(c) True. Pick $$\vec{v_1} = i+k$$ and $$\vec{v_2} = i$$.
(d) False. Pick $$\vec{v_1} = 2\vec{i}$$ and $$\vec{v_2}=3\vec{j}$$. $$|S|=\infty$$ but $$|U|=3$$.

### Vector perpendicular to a plane

A2, 2020

Let vectors $$\vec{a},\vec{b}$$ and $$\vec{c}$$ be defined as follows: \begin{align} \vec{a} &= 6i+6j+9k \\ \vec{b} &= 7i+8j+10k \\ \vec{c} &= 2i-3j+4k \end{align} Let $$P$$ be the plane containing vectors $$\vec{a}$$ and $$\vec{b}$$. Find a unit vector that lies in the plane $$P$$ and is perpendicular to vector $$\vec{c}$$.

Solution

We are looking for a vector $$\vec{u}$$ that can be written as $$t\vec{a}+\vec{b}$$ for some $$t$$. Since $$\vec{u}$$ is perpendicular to $$\vec{c}$$ we must have $$\vec{u}\cdot\vec{c} = 0$$.

\begin{align} 2(6+7t) - 3(6+8t) + 4(9+10t) &= 0 \\ t&=-1 \end{align} So $$\vec{u}=i+2j+k$$. A unit vector along $$\vec{u}$$ is $$\frac{1}{\sqrt{6}} (i+2j+k)$$.

### Find a curve given the tangent

B2, 2013

A curve $$C$$ has the property that the slope of the tangent at any given point $$(x, y)$$ on $$C$$ is $$\frac{x^{2}+y^{2}}{2 x y}$$

a) Find the general equation for such a curve. You may find it useful to substitute $$z=\frac{y}{x}$$.

b) Specify all possible shapes of the curves in this family. In particular, could an ellipse be one of the shapes?

Solution

The given property of the curve $$C$$ can be expressed as a differential equation:

$\frac{d y}{d x}=\frac{x^{2}+y^{2}}{2 x y}=\frac{1}{2}\left(\frac{x}{y}+\frac{y}{x}\right)$

It is convenient to let $$z=y / x,$$ so the equation becomes $$\frac{d y}{d x}=\frac{1}{2}\left(\frac{1}{z}+z\right).$$

To get this in terms of only $$x$$ and $$z,$$ differentiate $$z=y / x$$ with respect to $$x$$ to get: $\frac{d z}{d x}=\frac{1}{x} \frac{d y}{d x}-\frac{y}{x^{2}}=\frac{1}{x}\left(\frac{d y}{d x}-z\right)=\frac{1}{x}\left(\frac{1}{2}\left(\frac{1}{z}+z\right)-z\right)=\frac{1}{x} \frac{1-z^{2}}{2 z}$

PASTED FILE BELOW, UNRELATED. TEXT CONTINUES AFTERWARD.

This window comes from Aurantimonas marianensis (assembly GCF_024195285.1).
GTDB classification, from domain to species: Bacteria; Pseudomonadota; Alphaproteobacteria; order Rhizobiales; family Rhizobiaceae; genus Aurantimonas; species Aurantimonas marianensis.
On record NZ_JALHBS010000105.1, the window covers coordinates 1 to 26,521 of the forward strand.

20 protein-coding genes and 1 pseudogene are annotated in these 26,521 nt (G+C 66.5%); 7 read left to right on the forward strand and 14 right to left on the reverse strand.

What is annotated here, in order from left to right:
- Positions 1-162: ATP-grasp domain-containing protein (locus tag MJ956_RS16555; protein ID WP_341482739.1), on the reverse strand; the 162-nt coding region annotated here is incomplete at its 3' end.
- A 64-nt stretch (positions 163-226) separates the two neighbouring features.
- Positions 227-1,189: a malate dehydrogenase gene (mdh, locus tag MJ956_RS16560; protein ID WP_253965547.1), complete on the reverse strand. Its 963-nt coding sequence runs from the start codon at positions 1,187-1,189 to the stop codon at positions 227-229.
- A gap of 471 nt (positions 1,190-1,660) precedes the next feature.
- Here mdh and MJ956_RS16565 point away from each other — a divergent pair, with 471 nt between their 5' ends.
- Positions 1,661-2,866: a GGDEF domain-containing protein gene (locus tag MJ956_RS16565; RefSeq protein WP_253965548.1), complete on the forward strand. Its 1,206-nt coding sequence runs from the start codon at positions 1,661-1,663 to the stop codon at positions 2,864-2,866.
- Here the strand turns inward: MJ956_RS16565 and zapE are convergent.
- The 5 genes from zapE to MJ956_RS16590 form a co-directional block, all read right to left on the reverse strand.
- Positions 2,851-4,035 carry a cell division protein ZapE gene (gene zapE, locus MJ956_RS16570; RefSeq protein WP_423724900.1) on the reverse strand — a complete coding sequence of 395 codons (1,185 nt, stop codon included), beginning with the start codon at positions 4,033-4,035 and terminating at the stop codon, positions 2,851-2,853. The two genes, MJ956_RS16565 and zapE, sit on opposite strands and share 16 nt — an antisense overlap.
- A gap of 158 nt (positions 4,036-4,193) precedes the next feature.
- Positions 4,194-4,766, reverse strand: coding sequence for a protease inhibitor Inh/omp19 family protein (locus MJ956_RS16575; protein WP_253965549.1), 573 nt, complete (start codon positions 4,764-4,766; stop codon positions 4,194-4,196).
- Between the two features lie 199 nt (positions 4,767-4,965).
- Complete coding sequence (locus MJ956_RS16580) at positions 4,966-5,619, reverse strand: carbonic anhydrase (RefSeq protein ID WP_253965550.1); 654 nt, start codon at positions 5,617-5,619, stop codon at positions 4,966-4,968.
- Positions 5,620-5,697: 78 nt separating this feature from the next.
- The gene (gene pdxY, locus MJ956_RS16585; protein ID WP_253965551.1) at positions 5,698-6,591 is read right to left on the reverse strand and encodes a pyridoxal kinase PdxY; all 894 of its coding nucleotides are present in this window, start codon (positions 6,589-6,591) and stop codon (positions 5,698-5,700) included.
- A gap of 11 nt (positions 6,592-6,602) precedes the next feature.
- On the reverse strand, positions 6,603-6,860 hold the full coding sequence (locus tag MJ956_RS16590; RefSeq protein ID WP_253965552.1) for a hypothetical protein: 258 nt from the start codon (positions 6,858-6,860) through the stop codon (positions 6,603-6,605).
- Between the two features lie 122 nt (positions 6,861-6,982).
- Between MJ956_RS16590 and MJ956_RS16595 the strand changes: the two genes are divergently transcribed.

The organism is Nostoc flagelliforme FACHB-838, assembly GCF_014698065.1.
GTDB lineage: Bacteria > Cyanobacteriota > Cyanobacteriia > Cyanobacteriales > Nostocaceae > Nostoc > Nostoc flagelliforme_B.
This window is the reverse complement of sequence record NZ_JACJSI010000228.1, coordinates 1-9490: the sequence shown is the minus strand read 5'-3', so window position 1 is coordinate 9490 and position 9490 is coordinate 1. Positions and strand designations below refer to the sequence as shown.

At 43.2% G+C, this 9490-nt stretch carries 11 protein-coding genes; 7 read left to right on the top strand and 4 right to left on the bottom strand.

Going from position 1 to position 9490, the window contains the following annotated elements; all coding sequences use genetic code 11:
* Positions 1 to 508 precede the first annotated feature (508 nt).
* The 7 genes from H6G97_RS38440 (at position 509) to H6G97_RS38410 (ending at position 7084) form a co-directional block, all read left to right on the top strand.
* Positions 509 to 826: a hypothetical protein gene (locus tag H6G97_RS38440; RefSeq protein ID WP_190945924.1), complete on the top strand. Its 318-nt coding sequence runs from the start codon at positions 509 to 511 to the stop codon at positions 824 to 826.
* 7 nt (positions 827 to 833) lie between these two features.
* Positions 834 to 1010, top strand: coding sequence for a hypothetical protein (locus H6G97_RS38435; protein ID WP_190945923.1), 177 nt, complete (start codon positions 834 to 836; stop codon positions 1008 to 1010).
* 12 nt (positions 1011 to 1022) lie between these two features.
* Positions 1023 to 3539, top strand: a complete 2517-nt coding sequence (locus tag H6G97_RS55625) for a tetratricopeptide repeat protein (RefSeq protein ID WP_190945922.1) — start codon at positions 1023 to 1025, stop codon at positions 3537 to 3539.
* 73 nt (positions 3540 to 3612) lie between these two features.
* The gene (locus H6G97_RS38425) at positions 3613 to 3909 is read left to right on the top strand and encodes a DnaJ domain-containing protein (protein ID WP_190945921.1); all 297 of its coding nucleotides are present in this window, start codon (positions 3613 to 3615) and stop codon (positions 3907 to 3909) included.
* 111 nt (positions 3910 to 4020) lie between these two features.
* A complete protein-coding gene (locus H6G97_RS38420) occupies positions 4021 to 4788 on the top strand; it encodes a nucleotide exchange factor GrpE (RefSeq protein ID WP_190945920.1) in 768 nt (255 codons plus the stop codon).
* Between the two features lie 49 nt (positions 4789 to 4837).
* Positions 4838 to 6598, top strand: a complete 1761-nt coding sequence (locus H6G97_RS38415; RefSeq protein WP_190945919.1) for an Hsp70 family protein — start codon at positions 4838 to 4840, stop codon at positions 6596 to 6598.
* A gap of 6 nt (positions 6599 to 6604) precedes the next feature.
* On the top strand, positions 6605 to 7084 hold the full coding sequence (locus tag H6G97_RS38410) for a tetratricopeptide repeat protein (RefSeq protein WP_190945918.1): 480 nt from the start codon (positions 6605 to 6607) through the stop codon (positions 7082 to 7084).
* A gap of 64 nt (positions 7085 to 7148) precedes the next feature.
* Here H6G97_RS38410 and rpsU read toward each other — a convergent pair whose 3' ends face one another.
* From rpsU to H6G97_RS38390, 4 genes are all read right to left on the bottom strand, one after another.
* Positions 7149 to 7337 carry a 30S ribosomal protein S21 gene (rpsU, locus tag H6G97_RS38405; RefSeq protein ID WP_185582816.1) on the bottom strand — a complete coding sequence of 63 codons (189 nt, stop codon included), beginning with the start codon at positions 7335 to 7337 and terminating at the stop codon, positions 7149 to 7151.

Separating the variables and integrating, we get: \begin{align} \int \frac{d x}{x}&=\int \frac{2 z d z}{1-z^{2}}\\ \log |x|&=-\log \left|1-z^{2}\right|+ \text{some constant}\\ \log \left|1-z^{2}\right|&=-\log |x|+K=\log |x|^{-1}+K \\ 1-z^{2}&=\pm \frac{e^{K}}{x}=\frac{c}{x} \end{align}
where $$c$$ is a nonzero constant. Substituting $$z=y / x,$$ we get $$1-\frac{y^{2}}{x^{2}}=\frac{c}{x},$$ i.e., $$x^{2}-y^{2}=c x$$.

To get the shape of the curve, complete the square to get $$\left(x-\frac{c}{2}\right)^{2}-y^{2}=\frac{c^{2}}{4},$$ which is a hyperbola when $$c \neq 0$$. It could also represent two straight lines $$y=\pm x$$, when $$c=0$$.

### Mix a sin and a circle

B1, 2014

Find the area of the region in the $$X Y$$ plane consisting of all points in the set $\left\{(x, y) \mid x^{2}+y^{2} \leq 144 \text { and } \sin (2 x+3 y) \leq 0\right\}$

Solution The area of the circular region $$S=\left\{(x, y) \mid x^{2}+y^{2} \leq 144\right\}$$ is $$144 \pi$$. The set of points $$x,y$$ that satisfy $$\sin (2 x+3 y) \leq 0$$ are those points such that $k\pi \leq 2x+3y \leq (k+1) \pi$ where $$k$$ is an odd integer. They can be visualized as a collection of strips. The intersection of $$S$$ and the strips is shown in the figure below. The strips are skew-symmetric about the line $$2x+3y=0$$. The black dot denotes the center of the circle.

#### Reference

This problem appears in Chap.~2, Problem~7, 103 Problems in trigonometry Titu Andrescu.

### Intersecting planes

B2, 2017

Let $$L$$ be the line of intersection of the planes $$x+y=0$$ and $$y+z=0$$.

• (a) Write the vector equation of $$L$$, i.e., find $$(a, b, c)$$ and $$(p, q, r)$$ such that $$L=\{(a, b, c)+\lambda(p, q, r) \mid \lambda$$ is a real number. $$\}$$
• (b) Find the equation of a plane obtained by rotating $$x+y=0$$ about $$L$$ by $$45^{\circ}$$

Solution

Clearly the line $$L$$ passes through the origin. Moreover $$L$$ is in the direction perpendicular to the normals to the both the planes. The direction vector can be obtained by computing the following cross product: $(i+j) \times(j+\hat{k})=i-j+\hat{k}$ Hence $$L$$ can be written as $$L=\{(0,0,0)+\lambda(1,-1,1) \mid \lambda$$ is a real number $$\}$$. First, note that the equation of any plane that contains the line $$L$$ is given by $x+(1+\lambda) y+\lambda z=0$ Second, note that one can rotate the plane $$x+y=0$$ in either clockwise or in anticlockwise direction. Consequently there are two such planes. The normal of one of the planes makes an angle of $$45^{\circ}$$ with the normal of $$x+y=0$$ and the other normal makes an angle of $$135^{\circ}$$. $\begin{array}{c} (i+j) \cdot(i+(1+\lambda) j+\lambda \hat{k})=\pm|i+j \| i+(1+\lambda) j+\lambda \hat{k}| \cos \left(\frac{\pi}{4}\right) \\ 2+\lambda=\pm \sqrt{1+(1+\lambda)^{2}+\lambda^{2}} \\ \lambda^{2}-2 \lambda-2=0 \\ \lambda=1 \pm \sqrt{3} \end{array}$ So the equation of the plane is $x+y+(1 \pm \sqrt{3})(y+z)=0$